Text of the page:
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Documenting Performance and Contemporary Data Models: Positioning Performance within FRBR and LRM

Lee, D. (2018). Documenting Performance and Contemporary Data Models: Positioning Performance within FRBR and LRM. Proceedings from the Document Academy, 5(1),


One important aspect of performance documentation is the structure and models of data relating to performance. Documenting performance is a rapidly developing and changing field, as attested to by the work of various performance scholars across the world, the Documenting Performance project at City, University of London (Documenting Performance, 2017), among others. However, in a related universe, the bibliographic world has seen great changes in how they model bibliographic data over the last twenty or so years, through the model called Functional Requirements for Bibliographic Records (FRBR), which has recently been superseded by the IFLA Library Reference Model (LRM). So, this article is going to put these developments together by considering performance documentation through the lens of the FRBR and LRM models. There are a number of reasons why exploring FRBR and LRM in relation to performance documentation is worthwhile. As libraries hold some materials relating to performance (for example, collections of theatre programmes), understanding how these materials fit into the dominant library models is useful. For those working specifically with performance and its documentation, the FRBR and LRM models provide an alternative way of modelling the performance world, and ask interesting questions about the nature of performance documentation.
This article starts with a brief précis of FRBR and LRM, followed by a summary of existing literature which discusses the treatment of performance within FRBR/LRM. A significant article by Miller and Le Boeuf (2005) is introduced: this paper models performance in FRBR, and forms the starting point for discussion. Then, three specific areas of performance documentation are discussed, describing and questioning the consequences of Miller and Le Boeuf’s (2005) realisation: performance ephemera such as programmes, and the interplay between performance document and performance-as-document; the relationships between performance and recordings, in particular how the Miller and Le Boeuf model fits (or not) within current realisations of FRBR; the issue of whether all performance (for example, dance, theatre, music) can be treated as one within a FRBR or LRM universe. The article shows how there is a tension between taking a pure FRBR approach which only places traditional ideas of performance documentation within its structure, and the Miller and Le Boeuf (2005) position of performances being the central unit, which could be seen as a proto-realisation of performance-as-document.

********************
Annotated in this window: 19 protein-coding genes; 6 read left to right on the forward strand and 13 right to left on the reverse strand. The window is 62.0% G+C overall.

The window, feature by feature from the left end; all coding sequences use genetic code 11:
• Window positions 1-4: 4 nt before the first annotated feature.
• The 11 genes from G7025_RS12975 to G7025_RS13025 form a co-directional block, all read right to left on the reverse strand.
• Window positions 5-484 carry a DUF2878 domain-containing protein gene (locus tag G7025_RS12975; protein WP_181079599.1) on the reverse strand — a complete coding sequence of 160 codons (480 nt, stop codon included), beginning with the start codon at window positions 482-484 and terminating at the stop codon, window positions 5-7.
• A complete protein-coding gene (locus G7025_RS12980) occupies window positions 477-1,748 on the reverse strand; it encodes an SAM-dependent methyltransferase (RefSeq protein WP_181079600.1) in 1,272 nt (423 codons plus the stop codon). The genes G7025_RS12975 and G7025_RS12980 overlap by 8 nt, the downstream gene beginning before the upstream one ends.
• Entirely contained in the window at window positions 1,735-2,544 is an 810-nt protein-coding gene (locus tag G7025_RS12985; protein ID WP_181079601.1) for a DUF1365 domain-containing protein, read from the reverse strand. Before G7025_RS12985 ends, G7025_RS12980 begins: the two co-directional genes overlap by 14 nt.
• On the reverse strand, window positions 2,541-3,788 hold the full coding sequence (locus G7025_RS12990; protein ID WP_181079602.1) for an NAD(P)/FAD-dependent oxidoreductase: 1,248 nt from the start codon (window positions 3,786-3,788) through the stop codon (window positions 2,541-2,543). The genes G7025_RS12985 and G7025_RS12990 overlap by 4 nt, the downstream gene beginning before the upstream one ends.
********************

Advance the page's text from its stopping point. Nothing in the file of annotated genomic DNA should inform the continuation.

Publication Type: Article
Subjects: N Fine Arts > N Visual arts (General) For photography, see TR
Z Bibliography. Library Science. Information Resources
Departments: School of Science & Technology > Mathematics
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